Despite the high pressure and late afternoon HW over the bank holiday weekend we managed to catch the sea breeze for a fine afternoon sail across to Ashlett creek arriving back just as the wind was dropping away.


Joseph is mad keen to get the asymmetric out but wants to do his RYA course before we do, ignoring the fact that mum and dad sailed half way across the Atlantic under spinnaker - the perception of youth! He's also keen to try the trapeze.

A friend at the yacht club asked why I've bought a boat with no varnish or hemp, but  all in all seems like a good addition to the fleet

Monday, 7 May 2018

Harry Tatters

One of the old buildings Boathouse No 4 at Portsmouth Historic Dockyard is being used  by the International Boat Building College with a great selection of classic boats under construction or restoration. well worth a visit for anyone interested in traditional boat building or traditional boats generally.


Along the top gallery leading to the restaurant is a collection of dockyard slang from the days when Portsmouth naval docks were in their heyday.


I have a fondness for slang and local terms , but not being a real local a lot of these were new to me, daughter Katy and Erica's dad both ex navy knew them - here are my favourites.

Harry Tatters - job not done right
All bubbly - is everything all right
Drop of thinners - "he needs a drop if thinners as he's a bit think"
Coffin - shipwright's toolboax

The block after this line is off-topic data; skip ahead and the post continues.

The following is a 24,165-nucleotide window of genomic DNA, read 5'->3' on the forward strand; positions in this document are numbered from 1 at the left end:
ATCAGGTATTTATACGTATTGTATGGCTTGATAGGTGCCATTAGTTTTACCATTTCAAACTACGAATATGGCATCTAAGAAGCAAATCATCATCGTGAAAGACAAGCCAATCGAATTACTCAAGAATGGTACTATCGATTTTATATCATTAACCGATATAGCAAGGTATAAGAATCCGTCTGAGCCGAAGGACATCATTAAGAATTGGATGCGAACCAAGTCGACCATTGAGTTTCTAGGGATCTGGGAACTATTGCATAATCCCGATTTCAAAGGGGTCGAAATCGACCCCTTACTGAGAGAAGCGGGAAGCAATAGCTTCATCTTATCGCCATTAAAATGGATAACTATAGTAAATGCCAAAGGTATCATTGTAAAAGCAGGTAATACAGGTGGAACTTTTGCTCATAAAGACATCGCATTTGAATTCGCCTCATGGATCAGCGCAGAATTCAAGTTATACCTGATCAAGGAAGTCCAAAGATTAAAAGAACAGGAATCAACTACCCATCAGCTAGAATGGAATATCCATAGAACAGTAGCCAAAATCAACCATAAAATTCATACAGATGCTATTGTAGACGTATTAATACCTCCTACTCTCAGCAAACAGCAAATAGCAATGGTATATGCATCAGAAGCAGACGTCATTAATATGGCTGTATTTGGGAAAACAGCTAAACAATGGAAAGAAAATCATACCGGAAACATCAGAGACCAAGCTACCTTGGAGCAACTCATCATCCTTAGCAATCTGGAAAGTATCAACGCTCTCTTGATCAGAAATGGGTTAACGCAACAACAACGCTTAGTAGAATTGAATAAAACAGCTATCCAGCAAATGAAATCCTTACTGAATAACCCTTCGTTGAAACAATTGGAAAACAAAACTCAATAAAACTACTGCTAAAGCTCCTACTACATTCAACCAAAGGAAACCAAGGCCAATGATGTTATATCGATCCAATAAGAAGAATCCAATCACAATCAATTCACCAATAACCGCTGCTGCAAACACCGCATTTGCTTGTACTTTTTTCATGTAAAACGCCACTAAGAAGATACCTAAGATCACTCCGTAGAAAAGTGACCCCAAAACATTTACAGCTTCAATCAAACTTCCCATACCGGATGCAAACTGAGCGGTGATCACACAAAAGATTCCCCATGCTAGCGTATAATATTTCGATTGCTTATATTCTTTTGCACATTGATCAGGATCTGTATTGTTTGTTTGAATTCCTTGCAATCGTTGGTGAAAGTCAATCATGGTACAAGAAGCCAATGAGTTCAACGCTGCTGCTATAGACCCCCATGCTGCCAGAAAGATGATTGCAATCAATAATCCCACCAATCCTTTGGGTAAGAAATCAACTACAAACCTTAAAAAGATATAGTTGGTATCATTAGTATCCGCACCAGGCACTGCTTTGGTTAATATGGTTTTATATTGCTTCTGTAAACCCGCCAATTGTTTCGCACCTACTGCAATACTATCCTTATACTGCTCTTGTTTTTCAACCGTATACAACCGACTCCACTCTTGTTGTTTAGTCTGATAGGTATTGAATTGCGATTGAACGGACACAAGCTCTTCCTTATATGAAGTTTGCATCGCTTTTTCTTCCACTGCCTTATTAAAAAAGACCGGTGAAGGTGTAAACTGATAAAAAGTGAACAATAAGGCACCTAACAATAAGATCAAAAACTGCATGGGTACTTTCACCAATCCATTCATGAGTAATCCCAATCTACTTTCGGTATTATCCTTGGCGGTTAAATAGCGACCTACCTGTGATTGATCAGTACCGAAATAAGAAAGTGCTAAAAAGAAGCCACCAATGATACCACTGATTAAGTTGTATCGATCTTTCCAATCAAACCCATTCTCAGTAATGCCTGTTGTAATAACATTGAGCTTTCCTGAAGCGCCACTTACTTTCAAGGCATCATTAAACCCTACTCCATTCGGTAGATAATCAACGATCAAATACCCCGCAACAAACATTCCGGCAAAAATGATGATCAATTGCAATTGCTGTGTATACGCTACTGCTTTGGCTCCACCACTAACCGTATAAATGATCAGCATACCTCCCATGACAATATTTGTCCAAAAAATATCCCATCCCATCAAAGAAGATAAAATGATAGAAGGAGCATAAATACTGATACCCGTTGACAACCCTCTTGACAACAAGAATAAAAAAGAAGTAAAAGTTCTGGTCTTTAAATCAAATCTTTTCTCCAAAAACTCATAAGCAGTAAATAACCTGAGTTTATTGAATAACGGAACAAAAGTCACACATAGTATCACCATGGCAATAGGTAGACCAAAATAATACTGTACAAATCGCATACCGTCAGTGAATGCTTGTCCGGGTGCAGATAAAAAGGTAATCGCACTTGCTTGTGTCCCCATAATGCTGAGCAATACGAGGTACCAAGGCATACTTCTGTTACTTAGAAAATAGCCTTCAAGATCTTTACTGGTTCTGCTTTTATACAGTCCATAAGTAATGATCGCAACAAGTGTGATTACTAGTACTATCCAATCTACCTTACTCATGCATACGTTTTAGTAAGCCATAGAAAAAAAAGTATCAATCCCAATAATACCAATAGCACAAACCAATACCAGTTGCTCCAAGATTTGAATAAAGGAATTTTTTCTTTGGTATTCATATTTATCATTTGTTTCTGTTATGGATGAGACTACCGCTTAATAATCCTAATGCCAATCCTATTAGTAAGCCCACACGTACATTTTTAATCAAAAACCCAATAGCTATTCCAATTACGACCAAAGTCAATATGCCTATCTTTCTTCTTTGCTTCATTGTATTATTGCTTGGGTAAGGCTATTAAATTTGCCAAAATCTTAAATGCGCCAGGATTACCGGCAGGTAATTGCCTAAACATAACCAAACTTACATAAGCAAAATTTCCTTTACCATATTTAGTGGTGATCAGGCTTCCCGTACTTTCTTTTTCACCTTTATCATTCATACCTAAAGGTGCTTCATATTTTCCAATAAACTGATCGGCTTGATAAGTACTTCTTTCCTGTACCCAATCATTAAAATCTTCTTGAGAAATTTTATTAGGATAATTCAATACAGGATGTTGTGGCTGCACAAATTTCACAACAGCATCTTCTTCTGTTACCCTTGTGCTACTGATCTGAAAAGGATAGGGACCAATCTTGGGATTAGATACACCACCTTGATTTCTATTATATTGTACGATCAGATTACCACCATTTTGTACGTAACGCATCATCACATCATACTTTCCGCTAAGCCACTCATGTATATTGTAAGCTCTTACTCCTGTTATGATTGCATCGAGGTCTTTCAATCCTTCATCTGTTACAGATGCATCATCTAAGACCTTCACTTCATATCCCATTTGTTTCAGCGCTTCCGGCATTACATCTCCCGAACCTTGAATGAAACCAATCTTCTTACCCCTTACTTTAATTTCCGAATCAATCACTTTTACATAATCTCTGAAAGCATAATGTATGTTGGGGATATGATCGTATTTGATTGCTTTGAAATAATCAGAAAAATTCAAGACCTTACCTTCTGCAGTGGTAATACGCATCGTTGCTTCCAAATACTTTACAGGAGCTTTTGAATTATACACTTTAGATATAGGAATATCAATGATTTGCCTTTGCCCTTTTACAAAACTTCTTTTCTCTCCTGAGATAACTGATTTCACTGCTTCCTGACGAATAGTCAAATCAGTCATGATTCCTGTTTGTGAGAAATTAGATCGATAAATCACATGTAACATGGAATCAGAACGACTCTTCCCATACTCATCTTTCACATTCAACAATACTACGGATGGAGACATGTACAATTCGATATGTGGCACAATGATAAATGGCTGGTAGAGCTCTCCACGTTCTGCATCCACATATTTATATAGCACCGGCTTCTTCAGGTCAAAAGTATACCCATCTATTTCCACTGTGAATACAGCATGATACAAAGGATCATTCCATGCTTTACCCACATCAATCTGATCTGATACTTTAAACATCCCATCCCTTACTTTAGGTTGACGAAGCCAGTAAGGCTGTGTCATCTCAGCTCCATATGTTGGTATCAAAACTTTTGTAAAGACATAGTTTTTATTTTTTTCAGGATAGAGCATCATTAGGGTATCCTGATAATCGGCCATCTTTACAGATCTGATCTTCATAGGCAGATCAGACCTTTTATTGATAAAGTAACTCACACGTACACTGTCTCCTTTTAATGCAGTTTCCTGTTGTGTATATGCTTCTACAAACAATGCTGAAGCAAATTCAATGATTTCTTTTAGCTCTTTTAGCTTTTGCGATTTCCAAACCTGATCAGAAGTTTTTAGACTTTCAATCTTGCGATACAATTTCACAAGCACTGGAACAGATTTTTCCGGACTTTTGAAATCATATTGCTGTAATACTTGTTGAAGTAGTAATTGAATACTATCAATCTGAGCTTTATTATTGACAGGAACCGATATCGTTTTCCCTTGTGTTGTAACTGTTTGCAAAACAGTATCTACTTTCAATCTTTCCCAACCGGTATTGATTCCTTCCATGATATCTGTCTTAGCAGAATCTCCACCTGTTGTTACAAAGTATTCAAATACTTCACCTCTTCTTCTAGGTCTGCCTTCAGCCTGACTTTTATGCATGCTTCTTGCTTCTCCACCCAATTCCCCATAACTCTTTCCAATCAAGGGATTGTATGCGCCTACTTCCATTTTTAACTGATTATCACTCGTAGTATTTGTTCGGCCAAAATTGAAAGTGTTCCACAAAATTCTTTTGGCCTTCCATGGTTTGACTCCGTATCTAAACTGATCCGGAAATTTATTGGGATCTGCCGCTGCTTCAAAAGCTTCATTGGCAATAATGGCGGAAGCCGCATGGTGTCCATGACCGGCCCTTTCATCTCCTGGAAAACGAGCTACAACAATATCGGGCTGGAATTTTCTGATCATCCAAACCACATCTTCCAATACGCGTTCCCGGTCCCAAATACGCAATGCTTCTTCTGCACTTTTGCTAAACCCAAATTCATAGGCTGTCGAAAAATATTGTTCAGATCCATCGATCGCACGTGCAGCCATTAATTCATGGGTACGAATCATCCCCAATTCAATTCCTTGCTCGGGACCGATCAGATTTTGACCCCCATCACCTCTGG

Brow count - record of the number of men entering or leaving
Tiddly - something that looks smart and nice
Clewing up - finish a job
Crab fat - navy grey paint
Agony stroke - incident at a critical time
Ticklers - hand rolled cigarettes
Saga - small job that becomes a big one
Turk Head - person from Gosport
Greengrocer job - job done badly
Chamfer up - titivate a job to make it look better
Poultice walloper - first aid person
Cork head - person from the Isle of Wight
Legacy - nasty job left by someone else
Oggin - the seawater as in "he fell in the Oggin"

Friday, 4 May 2018

Hazy days

I've been fortunate to get out on the water a few times recently, the day started perfectly with an invitation to sail on a friend's J110, as I left home the sun was shining, but by the time we got the sails up it was grey and the visibility was closing in.


Still better a bad day on the water than a good day at the office as the saying goes even if it was Saturday, so change out of shorts into full weather gear and a blast over to Cowes and back with a few interesting boats along the way like the sail training ketch Prolific (below)


Approaching Cowes things were a little lumpy and busy as always.


Further out there were a few gaffers aboard including this Nigel Irens designed Romilly yawl (or possibly Roxanne was hard to tell at that distance).


Despite the flat top sail this 18 foot definitely doesn't qualify as an Old Gaffer, looked great but was hard to photograph as it was so fast.